China is one of the U.S.'s largest trading partners, total trade totaled $650 billion last year -- Ana.

CABRERA: Think about all the goods we get from China. Thank you, Athena Jones.

Barbara Starr is with us now. And experts have said it's nearly impossible to verify with certainty North Korea's claims that it detonated this hydrogen bomb.

Barbara, how would the U.S. go about that trying to confirm it?

[18:05:06] BARBARA STARR, CNN PENTAGON CORRESPONDENT: Well, one of the things they've typically done in the past is there are spy planes, U.S. military spy planes with very highly classified, very technical sensors on board that basically do air sampling. It will happen a few days after the test because the plume, if you will, if there's a radioactive plume, it has to move up into the atmosphere and it has be in international airspace where these planes can get to it.

This is one of the key methods that they have used in the past to determine what type of explosion was conducted because it helps them, when they get the air sample, they can then determine what radioactive material, what isotopes are actually in the air. But, and this is a big but, what we are learning is right now today at least the prevailing winds in that area are headed north. And that might carry any air samples north into China, into Russia.

There would be international sensor networks there that could report some of the activity. But it might not let the U.S. get exactly what it would like to get. Still, they are looking at seismic activity. And the conclusion is this was the biggest test that the North Koreans have conducted so far.

CABRERA: Barbara, that statement we played from the Defense Secretary James Mattis was brief, it was direct, he was specific. What's your read? And the fact that it came from the Defense secretary.

STARR: Well, the fact that it was him with General Dunford standing next to him, very much noticed. Neither of these guys likes to appear in front of television cameras. And they came out of the White House delivering this very carefully crafted message. And part of the message was, it was them doing it, it was not the president, it was not the political side of the house, if you will.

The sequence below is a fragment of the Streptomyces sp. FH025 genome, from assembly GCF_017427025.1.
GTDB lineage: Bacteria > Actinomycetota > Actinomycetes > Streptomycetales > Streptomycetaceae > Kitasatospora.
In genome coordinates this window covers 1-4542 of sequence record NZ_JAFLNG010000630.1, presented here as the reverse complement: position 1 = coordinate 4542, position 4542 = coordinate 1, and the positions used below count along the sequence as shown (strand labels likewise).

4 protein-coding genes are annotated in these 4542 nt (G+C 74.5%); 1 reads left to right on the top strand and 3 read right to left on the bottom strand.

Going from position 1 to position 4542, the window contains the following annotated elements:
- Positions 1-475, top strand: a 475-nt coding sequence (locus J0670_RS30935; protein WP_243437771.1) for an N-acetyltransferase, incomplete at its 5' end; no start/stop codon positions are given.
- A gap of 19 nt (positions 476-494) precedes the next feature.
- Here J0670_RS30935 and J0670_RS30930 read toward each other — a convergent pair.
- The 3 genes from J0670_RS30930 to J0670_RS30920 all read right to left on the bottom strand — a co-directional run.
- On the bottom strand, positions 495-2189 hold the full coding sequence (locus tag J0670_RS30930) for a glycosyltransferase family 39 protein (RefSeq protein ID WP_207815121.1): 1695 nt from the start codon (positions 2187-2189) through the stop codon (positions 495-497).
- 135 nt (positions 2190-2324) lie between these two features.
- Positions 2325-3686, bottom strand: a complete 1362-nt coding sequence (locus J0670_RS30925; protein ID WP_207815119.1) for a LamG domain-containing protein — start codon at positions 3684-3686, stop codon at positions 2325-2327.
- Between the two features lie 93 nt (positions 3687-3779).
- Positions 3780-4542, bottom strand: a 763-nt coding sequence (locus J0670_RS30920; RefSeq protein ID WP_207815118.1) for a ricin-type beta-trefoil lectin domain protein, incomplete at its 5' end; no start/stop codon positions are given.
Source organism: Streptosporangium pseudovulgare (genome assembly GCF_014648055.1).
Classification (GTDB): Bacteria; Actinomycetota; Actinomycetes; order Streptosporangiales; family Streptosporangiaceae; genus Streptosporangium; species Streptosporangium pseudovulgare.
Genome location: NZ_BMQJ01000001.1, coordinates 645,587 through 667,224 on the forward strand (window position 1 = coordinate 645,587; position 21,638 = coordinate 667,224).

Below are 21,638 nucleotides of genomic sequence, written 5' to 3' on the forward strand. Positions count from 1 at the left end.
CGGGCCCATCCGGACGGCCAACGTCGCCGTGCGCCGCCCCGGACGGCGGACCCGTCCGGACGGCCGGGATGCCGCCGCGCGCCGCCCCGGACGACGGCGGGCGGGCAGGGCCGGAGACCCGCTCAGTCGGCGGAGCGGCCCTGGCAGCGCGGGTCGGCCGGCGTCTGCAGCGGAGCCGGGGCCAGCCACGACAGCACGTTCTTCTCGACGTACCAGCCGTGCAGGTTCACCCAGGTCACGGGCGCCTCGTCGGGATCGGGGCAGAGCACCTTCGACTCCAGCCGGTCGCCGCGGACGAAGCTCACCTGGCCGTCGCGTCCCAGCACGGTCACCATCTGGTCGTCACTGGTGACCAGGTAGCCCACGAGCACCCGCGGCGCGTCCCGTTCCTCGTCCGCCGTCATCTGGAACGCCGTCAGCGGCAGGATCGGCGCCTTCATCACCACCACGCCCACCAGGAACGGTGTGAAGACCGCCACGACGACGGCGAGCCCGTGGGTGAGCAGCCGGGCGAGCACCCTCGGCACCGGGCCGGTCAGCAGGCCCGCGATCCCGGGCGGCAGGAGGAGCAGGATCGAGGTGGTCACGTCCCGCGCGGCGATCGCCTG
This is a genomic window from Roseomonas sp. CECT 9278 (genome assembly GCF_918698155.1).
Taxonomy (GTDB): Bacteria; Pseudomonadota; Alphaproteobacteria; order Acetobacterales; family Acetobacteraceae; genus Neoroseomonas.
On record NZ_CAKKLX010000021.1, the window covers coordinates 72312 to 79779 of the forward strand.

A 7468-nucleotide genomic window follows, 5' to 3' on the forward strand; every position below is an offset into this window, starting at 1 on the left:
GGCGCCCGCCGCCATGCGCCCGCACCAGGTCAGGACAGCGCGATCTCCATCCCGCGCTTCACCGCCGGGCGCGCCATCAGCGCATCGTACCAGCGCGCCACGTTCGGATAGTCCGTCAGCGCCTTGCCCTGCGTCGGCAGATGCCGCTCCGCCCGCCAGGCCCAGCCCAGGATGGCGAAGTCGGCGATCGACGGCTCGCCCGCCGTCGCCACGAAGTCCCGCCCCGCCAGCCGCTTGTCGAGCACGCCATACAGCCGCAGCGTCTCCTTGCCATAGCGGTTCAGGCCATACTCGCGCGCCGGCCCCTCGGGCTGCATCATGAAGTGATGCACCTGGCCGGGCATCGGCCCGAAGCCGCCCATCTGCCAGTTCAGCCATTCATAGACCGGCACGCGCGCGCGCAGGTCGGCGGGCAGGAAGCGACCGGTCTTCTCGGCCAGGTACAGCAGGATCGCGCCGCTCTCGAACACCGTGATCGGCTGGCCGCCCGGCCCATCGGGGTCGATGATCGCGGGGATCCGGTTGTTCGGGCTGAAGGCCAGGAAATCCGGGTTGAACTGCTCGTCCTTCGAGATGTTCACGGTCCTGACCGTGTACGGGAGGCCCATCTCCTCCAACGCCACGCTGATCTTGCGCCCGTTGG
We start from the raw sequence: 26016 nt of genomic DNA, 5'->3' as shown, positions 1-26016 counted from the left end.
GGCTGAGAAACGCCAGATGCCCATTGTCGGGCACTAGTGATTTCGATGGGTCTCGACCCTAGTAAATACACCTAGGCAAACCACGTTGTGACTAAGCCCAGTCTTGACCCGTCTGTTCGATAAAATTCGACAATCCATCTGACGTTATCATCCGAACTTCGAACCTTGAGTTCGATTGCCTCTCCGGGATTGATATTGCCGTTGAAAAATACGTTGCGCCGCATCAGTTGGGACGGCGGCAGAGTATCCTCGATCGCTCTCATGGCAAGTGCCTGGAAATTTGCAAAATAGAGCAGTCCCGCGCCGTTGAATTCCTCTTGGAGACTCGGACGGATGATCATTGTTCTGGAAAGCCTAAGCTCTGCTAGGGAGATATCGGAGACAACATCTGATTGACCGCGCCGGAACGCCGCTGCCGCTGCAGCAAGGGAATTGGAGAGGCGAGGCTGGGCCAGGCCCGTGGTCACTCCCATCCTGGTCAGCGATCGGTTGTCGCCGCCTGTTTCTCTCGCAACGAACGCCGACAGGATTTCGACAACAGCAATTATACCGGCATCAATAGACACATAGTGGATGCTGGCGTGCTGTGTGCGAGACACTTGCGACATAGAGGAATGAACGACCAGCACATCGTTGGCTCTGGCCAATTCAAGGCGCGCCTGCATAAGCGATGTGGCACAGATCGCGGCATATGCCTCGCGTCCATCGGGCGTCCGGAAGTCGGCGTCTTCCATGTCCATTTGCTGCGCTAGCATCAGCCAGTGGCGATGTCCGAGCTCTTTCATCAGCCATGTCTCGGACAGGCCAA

This is very much a military message, telling Kim that the U.S. does have military options and it would use massive force if it came to it, if there was a threat, if there was an attack. But also, as others have indicated, very much telling the allies that whatever might be said in tweets, the U.S. has an ironclad commitment to defend South Korea and to defend Japan. That will be very key. That will be very important for those countries to hear. CABRERA: Let me bring in Ian Lee now in Seoul, South Korea. We're

getting some breaking news just learning about a new missile drill there in South Korea. What are you hearing, Ian?

IAN LEE, CNN INTERNATIONAL CORRESPONDENT: That's right, Ana. Early this morning we're hearing from South Korean officials saying that they carried out ballistic missile tests that were designed to showcase their strong response. They also said that they carried out tests from surface -- air to surface missiles from their F-15s.

This is all part of what we've heard from the South Koreans, saying that they're going to respond strongly. The South Korean chief of national security spelled out further what they plan to do.

(BEGIN VIDEOTAPE)

CHUNG EUI-YONG, SOUTH KOREA'S CHIEF OF NATIONAL SECURITY (through translator): With the continued provocation of ICBM level missile launch, President Moon has ordered the most powerful response to condemn North Korea, along with the international society, and decided to seek diplomatic measures such as pushing ahead for UNSC resolution to completely isolate North Korea.

(END VIDEO CLIP)

LEE: Ana, that is just one of the two steps they really are going to take. You can look at it, where the one side, they're going to have these military exercises. They say they're going to cooperate more closely with the United States. Also calling for the most powerful, most advanced strategic U.S. military assets to come to the peninsula, although they didn't specify what that exactly means.

But also they're going to go to the international community. They want a strong, united approach to North Korea that isolates the country, both diplomatically and economically. And they believe that they will have the power and they will have the response, especially after this nuclear test, they will have a unified international community, Ana.

CABRERA: All right. Our thanks to Ian Lee, Athena Jones, as well as Barbara Starr. We appreciate it.

Still to come, as Harvey survivors began to dig through what's left of their homes, another storm is now gaining strength. In Washington the growing debate over federal aid. And I'll ask a Texas congressman to weigh in next.

You're live in the CNN NEWSROOM.

(COMMERCIAL BREAK)

[18:13:51] CABRERA: Congress returns to Washington this week and there is a lot on their plate, from funding for Hurricane Harvey relief to the debt ceiling, and then there is the president's decision on DACA. The White House says that will be announced on Tuesday. And my next guest is from Texas, he's also a member of the Congressional Hispanic Caucus.